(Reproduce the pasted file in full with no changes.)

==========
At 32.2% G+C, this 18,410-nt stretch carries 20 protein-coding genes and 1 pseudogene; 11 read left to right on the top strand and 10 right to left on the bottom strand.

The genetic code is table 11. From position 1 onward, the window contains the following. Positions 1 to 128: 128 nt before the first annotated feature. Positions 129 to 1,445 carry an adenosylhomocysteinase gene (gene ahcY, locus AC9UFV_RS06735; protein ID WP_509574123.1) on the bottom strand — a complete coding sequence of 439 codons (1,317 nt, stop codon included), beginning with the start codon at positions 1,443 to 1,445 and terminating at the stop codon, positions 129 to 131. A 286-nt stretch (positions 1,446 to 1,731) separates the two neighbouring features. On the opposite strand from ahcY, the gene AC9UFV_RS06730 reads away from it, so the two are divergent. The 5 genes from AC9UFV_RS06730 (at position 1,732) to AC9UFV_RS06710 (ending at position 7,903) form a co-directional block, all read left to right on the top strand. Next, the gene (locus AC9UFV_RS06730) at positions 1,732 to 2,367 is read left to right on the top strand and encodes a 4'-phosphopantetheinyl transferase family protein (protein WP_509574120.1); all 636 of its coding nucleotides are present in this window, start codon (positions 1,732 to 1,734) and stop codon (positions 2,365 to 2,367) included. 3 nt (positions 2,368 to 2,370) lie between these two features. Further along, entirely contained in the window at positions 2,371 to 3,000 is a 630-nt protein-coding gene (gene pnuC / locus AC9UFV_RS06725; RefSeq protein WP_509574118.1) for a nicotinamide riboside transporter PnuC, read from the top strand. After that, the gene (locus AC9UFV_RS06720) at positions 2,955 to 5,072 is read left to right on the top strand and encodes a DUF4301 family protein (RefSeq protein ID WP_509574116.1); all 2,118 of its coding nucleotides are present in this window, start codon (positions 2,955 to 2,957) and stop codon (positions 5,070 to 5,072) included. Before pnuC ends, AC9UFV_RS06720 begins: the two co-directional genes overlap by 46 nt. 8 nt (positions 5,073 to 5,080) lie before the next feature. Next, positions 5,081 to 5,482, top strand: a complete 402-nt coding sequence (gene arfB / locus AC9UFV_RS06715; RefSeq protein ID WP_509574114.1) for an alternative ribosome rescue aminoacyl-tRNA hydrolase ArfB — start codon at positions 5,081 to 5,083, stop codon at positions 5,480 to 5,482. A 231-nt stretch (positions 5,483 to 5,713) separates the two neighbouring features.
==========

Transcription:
At 32.2% G+C, this 18,410-nt stretch carries 20 protein-coding genes and 1 pseudogene; 11 read left to right on the top strand and 10 right to left on the bottom strand.

The genetic code is table 11. From position 1 onward, the window contains the following. Positions 1 to 128: 128 nt before the first annotated feature. Positions 129 to 1,445 carry an adenosylhomocysteinase gene (gene ahcY, locus AC9UFV_RS06735; protein ID WP_509574123.1) on the bottom strand — a complete coding sequence of 439 codons (1,317 nt, stop codon included), beginning with the start codon at positions 1,443 to 1,445 and terminating at the stop codon, positions 129 to 131. A 286-nt stretch (positions 1,446 to 1,731) separates the two neighbouring features. On the opposite strand from ahcY, the gene AC9UFV_RS06730 reads away from it, so the two are divergent. The 5 genes from AC9UFV_RS06730 (at position 1,732) to AC9UFV_RS06710 (ending at position 7,903) form a co-directional block, all read left to right on the top strand. Next, the gene (locus AC9UFV_RS06730) at positions 1,732 to 2,367 is read left to right on the top strand and encodes a 4'-phosphopantetheinyl transferase family protein (protein WP_509574120.1); all 636 of its coding nucleotides are present in this window, start codon (positions 1,732 to 1,734) and stop codon (positions 2,365 to 2,367) included. 3 nt (positions 2,368 to 2,370) lie between these two features. Further along, entirely contained in the window at positions 2,371 to 3,000 is a 630-nt protein-coding gene (gene pnuC / locus AC9UFV_RS06725; RefSeq protein WP_509574118.1) for a nicotinamide riboside transporter PnuC, read from the top strand. After that, the gene (locus AC9UFV_RS06720) at positions 2,955 to 5,072 is read left to right on the top strand and encodes a DUF4301 family protein (RefSeq protein ID WP_509574116.1); all 2,118 of its coding nucleotides are present in this window, start codon (positions 2,955 to 2,957) and stop codon (positions 5,070 to 5,072) included. Before pnuC ends, AC9UFV_RS06720 begins: the two co-directional genes overlap by 46 nt. 8 nt (positions 5,073 to 5,080) lie before the next feature. Next, positions 5,081 to 5,482, top strand: a complete 402-nt coding sequence (gene arfB / locus AC9UFV_RS06715; RefSeq protein ID WP_509574114.1) for an alternative ribosome rescue aminoacyl-tRNA hydrolase ArfB — start codon at positions 5,081 to 5,083, stop codon at positions 5,480 to 5,482. A 231-nt stretch (positions 5,483 to 5,713) separates the two neighbouring features.